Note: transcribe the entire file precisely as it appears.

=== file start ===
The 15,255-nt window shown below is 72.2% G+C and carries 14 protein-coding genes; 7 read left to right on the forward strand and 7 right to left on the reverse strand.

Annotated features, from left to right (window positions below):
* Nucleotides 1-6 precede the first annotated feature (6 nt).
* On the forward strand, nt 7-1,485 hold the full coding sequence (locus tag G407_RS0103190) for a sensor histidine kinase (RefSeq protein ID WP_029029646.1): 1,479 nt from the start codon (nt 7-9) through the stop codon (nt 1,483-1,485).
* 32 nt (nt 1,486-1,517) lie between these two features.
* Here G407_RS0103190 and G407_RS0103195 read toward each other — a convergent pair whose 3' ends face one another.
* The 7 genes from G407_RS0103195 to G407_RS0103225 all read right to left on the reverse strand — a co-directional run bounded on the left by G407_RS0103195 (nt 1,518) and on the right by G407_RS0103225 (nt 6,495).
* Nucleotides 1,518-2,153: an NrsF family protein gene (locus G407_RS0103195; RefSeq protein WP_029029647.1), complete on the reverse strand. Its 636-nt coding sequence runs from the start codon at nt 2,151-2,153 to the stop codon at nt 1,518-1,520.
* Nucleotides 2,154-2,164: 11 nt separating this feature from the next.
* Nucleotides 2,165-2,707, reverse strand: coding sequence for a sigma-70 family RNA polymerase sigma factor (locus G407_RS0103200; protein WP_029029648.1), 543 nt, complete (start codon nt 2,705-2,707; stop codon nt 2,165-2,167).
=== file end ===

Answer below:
The 15,255-nt window shown below is 72.2% G+C and carries 14 protein-coding genes; 7 read left to right on the forward strand and 7 right to left on the reverse strand.

Annotated features, from left to right (window positions below):
* Nucleotides 1-6 precede the first annotated feature (6 nt).
* On the forward strand, nt 7-1,485 hold the full coding sequence (locus tag G407_RS0103190) for a sensor histidine kinase (RefSeq protein ID WP_029029646.1): 1,479 nt from the start codon (nt 7-9) through the stop codon (nt 1,483-1,485).
* 32 nt (nt 1,486-1,517) lie between these two features.
* Here G407_RS0103190 and G407_RS0103195 read toward each other — a convergent pair whose 3' ends face one another.
* The 7 genes from G407_RS0103195 to G407_RS0103225 all read right to left on the reverse strand — a co-directional run bounded on the left by G407_RS0103195 (nt 1,518) and on the right by G407_RS0103225 (nt 6,495).
* Nucleotides 1,518-2,153: an NrsF family protein gene (locus G407_RS0103195; RefSeq protein WP_029029647.1), complete on the reverse strand. Its 636-nt coding sequence runs from the start codon at nt 2,151-2,153 to the stop codon at nt 1,518-1,520.
* Nucleotides 2,154-2,164: 11 nt separating this feature from the next.
* Nucleotides 2,165-2,707, reverse strand: coding sequence for a sigma-70 family RNA polymerase sigma factor (locus G407_RS0103200; protein WP_029029648.1), 543 nt, complete (start codon nt 2,705-2,707; stop codon nt 2,165-2,167).